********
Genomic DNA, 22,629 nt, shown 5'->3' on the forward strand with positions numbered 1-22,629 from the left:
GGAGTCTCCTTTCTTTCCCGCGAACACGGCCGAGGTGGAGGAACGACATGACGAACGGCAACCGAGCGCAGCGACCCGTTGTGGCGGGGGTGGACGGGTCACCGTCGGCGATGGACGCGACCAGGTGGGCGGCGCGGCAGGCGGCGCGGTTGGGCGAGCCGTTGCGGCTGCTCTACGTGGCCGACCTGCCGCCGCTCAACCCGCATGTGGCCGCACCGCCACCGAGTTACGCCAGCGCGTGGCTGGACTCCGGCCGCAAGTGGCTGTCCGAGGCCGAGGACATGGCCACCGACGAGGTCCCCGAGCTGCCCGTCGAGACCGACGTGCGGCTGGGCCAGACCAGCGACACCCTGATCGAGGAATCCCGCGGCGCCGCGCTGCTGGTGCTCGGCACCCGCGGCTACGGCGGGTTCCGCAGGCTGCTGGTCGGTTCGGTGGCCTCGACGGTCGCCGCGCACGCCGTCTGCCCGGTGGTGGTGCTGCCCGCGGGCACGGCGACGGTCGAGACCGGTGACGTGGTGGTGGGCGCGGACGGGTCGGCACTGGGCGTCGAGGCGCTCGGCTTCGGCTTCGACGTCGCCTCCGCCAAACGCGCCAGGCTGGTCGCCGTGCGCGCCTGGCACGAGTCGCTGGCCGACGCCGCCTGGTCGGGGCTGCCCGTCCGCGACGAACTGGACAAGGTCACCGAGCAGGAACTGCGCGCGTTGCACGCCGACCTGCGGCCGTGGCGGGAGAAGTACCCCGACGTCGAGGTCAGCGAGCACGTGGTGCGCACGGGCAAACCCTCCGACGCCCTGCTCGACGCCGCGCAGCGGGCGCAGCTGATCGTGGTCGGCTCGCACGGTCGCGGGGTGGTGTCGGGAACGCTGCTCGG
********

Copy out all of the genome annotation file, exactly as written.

Genomic DNA, 22,629 nt, shown 5'->3' on the forward strand with positions numbered 1-22,629 from the left:
GGAGTCTCCTTTCTTTCCCGCGAACACGGCCGAGGTGGAGGAACGACATGACGAACGGCAACCGAGCGCAGCGACCCGTTGTGGCGGGGGTGGACGGGTCACCGTCGGCGATGGACGCGACCAGGTGGGCGGCGCGGCAGGCGGCGCGGTTGGGCGAGCCGTTGCGGCTGCTCTACGTGGCCGACCTGCCGCCGCTCAACCCGCATGTGGCCGCACCGCCACCGAGTTACGCCAGCGCGTGGCTGGACTCCGGCCGCAAGTGGCTGTCCGAGGCCGAGGACATGGCCACCGACGAGGTCCCCGAGCTGCCCGTCGAGACCGACGTGCGGCTGGGCCAGACCAGCGACACCCTGATCGAGGAATCCCGCGGCGCCGCGCTGCTGGTGCTCGGCACCCGCGGCTACGGCGGGTTCCGCAGGCTGCTGGTCGGTTCGGTGGCCTCGACGGTCGCCGCGCACGCCGTCTGCCCGGTGGTGGTGCTGCCCGCGGGCACGGCGACGGTCGAGACCGGTGACGTGGTGGTGGGCGCGGACGGGTCGGCACTGGGCGTCGAGGCGCTCGGCTTCGGCTTCGACGTCGCCTCCGCCAAACGCGCCAGGCTGGTCGCCGTGCGCGCCTGGCACGAGTCGCTGGCCGACGCCGCCTGGTCGGGGCTGCCCGTCCGCGACGAACTGGACAAGGTCACCGAGCAGGAACTGCGCGCGTTGCACGCCGACCTGCGGCCGTGGCGGGAGAAGTACCCCGACGTCGAGGTCAGCGAGCACGTGGTGCGCACGGGCAAACCCTCCGACGCCCTGCTCGACGCCGCGCAGCGGGCGCAGCTGATCGTGGTCGGCTCGCACGGTCGCGGGGTGGTGTCGGGAACGCTGCTCGG